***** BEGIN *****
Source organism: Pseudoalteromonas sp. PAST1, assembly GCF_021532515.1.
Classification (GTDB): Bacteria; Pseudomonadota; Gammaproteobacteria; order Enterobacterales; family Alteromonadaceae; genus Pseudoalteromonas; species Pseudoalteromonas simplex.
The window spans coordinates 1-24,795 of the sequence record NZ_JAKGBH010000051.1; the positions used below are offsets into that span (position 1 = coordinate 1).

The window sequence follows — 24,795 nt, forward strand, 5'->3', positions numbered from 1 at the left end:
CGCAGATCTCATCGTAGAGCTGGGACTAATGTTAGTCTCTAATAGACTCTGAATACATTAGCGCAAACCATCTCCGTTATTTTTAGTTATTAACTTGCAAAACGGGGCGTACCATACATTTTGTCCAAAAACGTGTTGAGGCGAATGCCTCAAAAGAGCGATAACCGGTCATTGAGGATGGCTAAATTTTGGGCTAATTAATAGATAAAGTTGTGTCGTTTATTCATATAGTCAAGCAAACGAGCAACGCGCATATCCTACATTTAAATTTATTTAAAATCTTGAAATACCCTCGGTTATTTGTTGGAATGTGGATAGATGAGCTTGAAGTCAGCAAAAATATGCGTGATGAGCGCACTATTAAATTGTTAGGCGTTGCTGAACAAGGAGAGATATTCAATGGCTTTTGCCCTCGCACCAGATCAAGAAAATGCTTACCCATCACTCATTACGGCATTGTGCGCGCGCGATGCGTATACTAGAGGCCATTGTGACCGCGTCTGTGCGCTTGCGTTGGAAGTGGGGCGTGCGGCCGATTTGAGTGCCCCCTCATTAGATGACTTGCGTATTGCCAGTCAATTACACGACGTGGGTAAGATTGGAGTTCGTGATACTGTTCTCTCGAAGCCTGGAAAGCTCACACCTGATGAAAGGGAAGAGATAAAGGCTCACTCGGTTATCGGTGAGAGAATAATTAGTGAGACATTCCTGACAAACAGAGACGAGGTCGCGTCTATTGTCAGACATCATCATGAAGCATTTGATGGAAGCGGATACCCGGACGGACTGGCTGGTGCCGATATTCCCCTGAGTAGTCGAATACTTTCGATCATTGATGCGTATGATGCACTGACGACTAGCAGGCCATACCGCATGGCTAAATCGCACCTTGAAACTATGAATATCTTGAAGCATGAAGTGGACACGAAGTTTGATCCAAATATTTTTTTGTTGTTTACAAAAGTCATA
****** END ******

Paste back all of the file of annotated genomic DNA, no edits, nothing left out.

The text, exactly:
Source organism: Pseudoalteromonas sp. PAST1, assembly GCF_021532515.1.
Classification (GTDB): Bacteria; Pseudomonadota; Gammaproteobacteria; order Enterobacterales; family Alteromonadaceae; genus Pseudoalteromonas; species Pseudoalteromonas simplex.
The window spans coordinates 1-24,795 of the sequence record NZ_JAKGBH010000051.1; the positions used below are offsets into that span (position 1 = coordinate 1).

The window sequence follows — 24,795 nt, forward strand, 5'->3', positions numbered from 1 at the left end:
CGCAGATCTCATCGTAGAGCTGGGACTAATGTTAGTCTCTAATAGACTCTGAATACATTAGCGCAAACCATCTCCGTTATTTTTAGTTATTAACTTGCAAAACGGGGCGTACCATACATTTTGTCCAAAAACGTGTTGAGGCGAATGCCTCAAAAGAGCGATAACCGGTCATTGAGGATGGCTAAATTTTGGGCTAATTAATAGATAAAGTTGTGTCGTTTATTCATATAGTCAAGCAAACGAGCAACGCGCATATCCTACATTTAAATTTATTTAAAATCTTGAAATACCCTCGGTTATTTGTTGGAATGTGGATAGATGAGCTTGAAGTCAGCAAAAATATGCGTGATGAGCGCACTATTAAATTGTTAGGCGTTGCTGAACAAGGAGAGATATTCAATGGCTTTTGCCCTCGCACCAGATCAAGAAAATGCTTACCCATCACTCATTACGGCATTGTGCGCGCGCGATGCGTATACTAGAGGCCATTGTGACCGCGTCTGTGCGCTTGCGTTGGAAGTGGGGCGTGCGGCCGATTTGAGTGCCCCCTCATTAGATGACTTGCGTATTGCCAGTCAATTACACGACGTGGGTAAGATTGGAGTTCGTGATACTGTTCTCTCGAAGCCTGGAAAGCTCACACCTGATGAAAGGGAAGAGATAAAGGCTCACTCGGTTATCGGTGAGAGAATAATTAGTGAGACATTCCTGACAAACAGAGACGAGGTCGCGTCTATTGTCAGACATCATCATGAAGCATTTGATGGAAGCGGATACCCGGACGGACTGGCTGGTGCCGATATTCCCCTGAGTAGTCGAATACTTTCGATCATTGATGCGTATGATGCACTGACGACTAGCAGGCCATACCGCATGGCTAAATCGCACCTTGAAACTATGAATATCTTGAAGCATGAAGTGGACACGAAGTTTGATCCAAATATTTTTTTGTTGTTTACAAAAGTCATA